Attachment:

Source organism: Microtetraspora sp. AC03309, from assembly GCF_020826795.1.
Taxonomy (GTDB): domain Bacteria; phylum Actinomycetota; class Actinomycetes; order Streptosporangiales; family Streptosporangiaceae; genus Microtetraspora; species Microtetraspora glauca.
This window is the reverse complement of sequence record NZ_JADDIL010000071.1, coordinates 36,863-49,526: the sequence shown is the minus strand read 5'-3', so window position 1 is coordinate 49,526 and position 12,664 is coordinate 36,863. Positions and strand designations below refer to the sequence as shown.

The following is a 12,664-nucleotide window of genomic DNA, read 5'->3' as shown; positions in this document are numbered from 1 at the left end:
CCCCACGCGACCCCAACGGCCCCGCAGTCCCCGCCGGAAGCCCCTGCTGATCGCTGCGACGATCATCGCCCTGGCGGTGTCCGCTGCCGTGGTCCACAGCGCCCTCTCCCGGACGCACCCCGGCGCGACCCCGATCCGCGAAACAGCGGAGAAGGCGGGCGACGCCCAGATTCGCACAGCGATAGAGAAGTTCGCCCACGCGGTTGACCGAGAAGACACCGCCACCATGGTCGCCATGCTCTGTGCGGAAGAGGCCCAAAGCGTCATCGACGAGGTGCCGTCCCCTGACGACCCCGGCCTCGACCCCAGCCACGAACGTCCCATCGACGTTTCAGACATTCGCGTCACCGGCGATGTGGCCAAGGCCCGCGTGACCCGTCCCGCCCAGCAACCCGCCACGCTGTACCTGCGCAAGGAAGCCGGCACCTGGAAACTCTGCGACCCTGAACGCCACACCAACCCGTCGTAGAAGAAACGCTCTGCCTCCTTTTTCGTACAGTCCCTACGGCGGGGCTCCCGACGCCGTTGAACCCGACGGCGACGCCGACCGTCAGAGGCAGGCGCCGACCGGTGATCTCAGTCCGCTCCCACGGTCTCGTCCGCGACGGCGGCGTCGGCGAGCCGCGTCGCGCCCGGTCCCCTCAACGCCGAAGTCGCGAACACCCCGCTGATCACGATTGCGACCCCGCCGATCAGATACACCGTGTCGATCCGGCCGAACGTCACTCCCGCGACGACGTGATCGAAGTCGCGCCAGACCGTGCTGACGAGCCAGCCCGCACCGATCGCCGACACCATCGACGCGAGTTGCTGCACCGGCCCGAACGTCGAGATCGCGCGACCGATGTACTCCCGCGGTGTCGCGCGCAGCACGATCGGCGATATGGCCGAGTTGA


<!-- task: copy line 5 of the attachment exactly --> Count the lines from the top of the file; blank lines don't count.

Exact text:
CCCCACGCGACCCCAACGGCCCCGCAGTCCCCGCCGGAAGCCCCTGCTGATCGCTGCGACGATCATCGCCCTGGCGGTGTCCGCTGCCGTGGTCCACAGCGCCCTCTCCCGGACGCACCCCGGCGCGACCCCGATCCGCGAAACAGCGGAGAAGGCGGGCGACGCCCAGATTCGCACAGCGATAGAGAAGTTCGCCCACGCGGTTGACCGAGAAGACACCGCCACCATGGTCGCCATGCTCTGTGCGGAAGAGGCCCAAAGCGTCATCGACGAGGTGCCGTCCCCTGACGACCCCGGCCTCGACCCCAGCCACGAACGTCCCATCGACGTTTCAGACATTCGCGTCACCGGCGATGTGGCCAAGGCCCGCGTGACCCGTCCCGCCCAGCAACCCGCCACGCTGTACCTGCGCAAGGAAGCCGGCACCTGGAAACTCTGCGACCCTGAACGCCACACCAACCCGTCGTAGAAGAAACGCTCTGCCTCCTTTTTCGTACAGTCCCTACGGCGGGGCTCCCGACGCCGTTGAACCCGACGGCGACGCCGACCGTCAGAGGCAGGCGCCGACCGGTGATCTCAGTCCGCTCCCACGGTCTCGTCCGCGACGGCGGCGTCGGCGAGCCGCGTCGCGCCCGGTCCCCTCAACGCCGAAGTCGCGAACACCCCGCTGATCACGATTGCGACCCCGCCGATCAGATACACCGTGTCGATCCGGCCGAACGTCACTCCCGCGACGACGTGATCGAAGTCGCGCCAGACCGTGCTGACGAGCCAGCCCGCACCGATCGCCGACACCATCGACGCGAGTTGCTGCACCGGCCCGAACGTCGAGATCGCGCGACCGATGTACTCCCGCGGTGTCGCGCGCAGCACGATCGGCGATATGGCCGAGTTGA